14. te Velde AA, de Waal Malefijt R, Huijbens RJ, de Vries JE, Figdor CG. IL-10 stimulates monocyte Fc gamma R surface expression and cytotoxic activity. Distinct regulation of antibody-dependent cellular cytotoxicity by IFN-gamma, IL-4, and IL-10. J Immunol. 1992;149:4048–52. [PubMed]
15. Uciechowski P, Schwarz M, Gessner JE, Schmidt RE, Resch K, Radeke HH. IFN-gamma induces the high-affinity Fc receptor I for IgG (CD64) on human glomerular mesangial cells. Eur J Immunol. 1998;28:2928–35. [PubMed]
16. Bournazos S, Ravetch JV. Fcγ receptor pathways during active and passive immunization. Immunol Rev. 2015;268:88–103. [PubMed]
17. Kanakaraj P, Duckworth B, Azzoni L, Kamoun M, Cantley LC, Perussia B. Phosphatidylinositol-3 kinase activation induced upon Fc gamma RIIIA-ligand interaction. J Exp Med. 1994;179:551–8. [PMC free article] [PubMed]
18. Sánchez-Mejorada G, Rosales C. Fcgamma receptor-mediated mitogen-activated protein kinase activation in monocytes is independent of Ras. J Biol Chem. 1998;273:27610–9. [PubMed]
19. Aramburu J, Azzoni L, Rao A, Perussia B. Activation and expression of the nuclear factors of activated T cells, NFATp and NFATc, in human natural killer cells: regulation upon CD16 ligand binding. J Exp Med. 1995;182:801–10. [PMC free article] [PubMed]
20. Nathan C. Neutrophils and immunity: challenges and opportunities. Nat Rev Immunol. 2006;6:173–82. [PubMed]
21. Martyn KD, Kim MJ, Quinn MT, Dinauer MC, Knaus UG. p21-activated kinase (Pak) regulates NADPH oxidase activation in human neutrophils. Blood. 2005;106:3962–9. [PubMed]
22. Suh CI, Stull ND, Li XJ, Tian W, Price MO, Grinstein S, Yaffe MB, Atkinson S, Dinauer MC. The phosphoinositide-binding protein p40phox activates the NADPH oxidase during FcgammaIIA receptor-induced phagocytosis. J Exp Med. 2006;203:1915–25. [PMC free article] [PubMed]
23. Egesten A, Breton-Gorius J, Guichard J, Gullberg U, Olsson I. The heterogeneity of azurophil granules in neutrophil promyelocytes: immunogold localization of myeloperoxidase, cathepsin G, elastase, proteinase 3, and bactericidal/permeability increasing protein. Blood. 1994;83:2985–94. [PubMed]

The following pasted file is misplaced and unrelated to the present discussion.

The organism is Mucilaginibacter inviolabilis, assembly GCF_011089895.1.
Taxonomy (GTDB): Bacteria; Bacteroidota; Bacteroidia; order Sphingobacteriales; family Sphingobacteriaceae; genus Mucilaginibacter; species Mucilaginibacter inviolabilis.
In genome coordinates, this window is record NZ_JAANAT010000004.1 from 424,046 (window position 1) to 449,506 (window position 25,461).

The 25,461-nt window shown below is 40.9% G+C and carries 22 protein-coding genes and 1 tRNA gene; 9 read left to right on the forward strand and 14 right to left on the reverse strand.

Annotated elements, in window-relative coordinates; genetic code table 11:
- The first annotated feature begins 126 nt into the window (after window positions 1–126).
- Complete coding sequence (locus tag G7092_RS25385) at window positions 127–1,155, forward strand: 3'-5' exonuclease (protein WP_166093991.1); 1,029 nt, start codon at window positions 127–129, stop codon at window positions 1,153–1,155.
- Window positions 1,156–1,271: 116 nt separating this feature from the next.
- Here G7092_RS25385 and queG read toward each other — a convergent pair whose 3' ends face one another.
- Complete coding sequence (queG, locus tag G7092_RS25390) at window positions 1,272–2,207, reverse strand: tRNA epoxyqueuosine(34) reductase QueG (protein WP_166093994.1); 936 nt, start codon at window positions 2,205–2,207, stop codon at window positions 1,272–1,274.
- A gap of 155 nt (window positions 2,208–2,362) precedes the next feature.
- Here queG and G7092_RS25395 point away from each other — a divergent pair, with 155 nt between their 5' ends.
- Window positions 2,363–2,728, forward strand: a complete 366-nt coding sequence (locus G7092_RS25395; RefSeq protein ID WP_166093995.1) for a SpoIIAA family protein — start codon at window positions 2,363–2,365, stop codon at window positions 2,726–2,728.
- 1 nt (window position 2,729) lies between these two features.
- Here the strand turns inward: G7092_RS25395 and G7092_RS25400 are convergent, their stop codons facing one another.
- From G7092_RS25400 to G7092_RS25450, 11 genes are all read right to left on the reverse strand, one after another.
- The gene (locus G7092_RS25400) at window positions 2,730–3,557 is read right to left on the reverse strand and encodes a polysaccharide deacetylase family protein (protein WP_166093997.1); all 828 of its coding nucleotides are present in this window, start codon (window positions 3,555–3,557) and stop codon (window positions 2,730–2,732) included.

24. Gabay JE, Almeida RP. Antibiotic peptides and serine protease homologs in human polymorphonuclear leukocytes: defensins and azurocidin. Curr Opin Immunol. 1993;5:97–102. [PubMed]
25. Owen CA, Campbell MA, Boukedes SS, Campbell EJ. Inducible binding of bioactive cathepsin G to the cell surface of neutrophils. A novel mechanism for mediating extracellular catalytic activity of cathepsin G. J Immunol. 1995;155:5803–10. [PubMed]
26. Odin JA, Edberg JC, Painter CJ, Kimberly RP, Unkeless JC. Regulation of phagocytosis and [Ca2+]i flux by distinct regions of an Fc receptor. Science. 1991;254:1785–8. [PubMed]
27. Sobota A, Strzelecka-Kiliszek A, Gładkowska E, Yoshida K, Mrozińska K, Kwiatkowska K. Binding of IgG-opsonized particles to Fc gamma R is an active stage of phagocytosis that involves receptor clustering and phosphorylation. J Immunol. 2005;175:4450–7. [PubMed]
28. Dale DC, Boxer L, Liles WC. The phagocytes: neutrophils and monocytes. Blood. 2008;112:935–45. [PubMed]
29. Selvaraj P, Carpén O, Hibbs ML, Springer TA. Natural killer cell and granulocyte Fc gamma receptor III (CD16) differ in membrane anchor and signal transduction. J Immunol. 1989;143:3283–8. [PubMed]
30. Vivier E, Raulet DH, Moretta A, Caligiuri MA, Zitvogel L, Lanier LL, Yokoyama WM, Ugolini S. Innate or adaptive immunity? The example of natural killer cells. Science. 2011;331:44–9. [PMC free article] [PubMed]
31. Clynes R, Ravetch JV. Cytotoxic antibodies trigger inflammation through Fc receptors. Immunity. 1995;3:21–6. [PubMed]
32. Takai T, Li M, Sylvestre D, Clynes R, Ravetch JV. FcR gamma chain deletion results in pleiotrophic effector cell defects. Cell. 1994;76:519–29. [PubMed]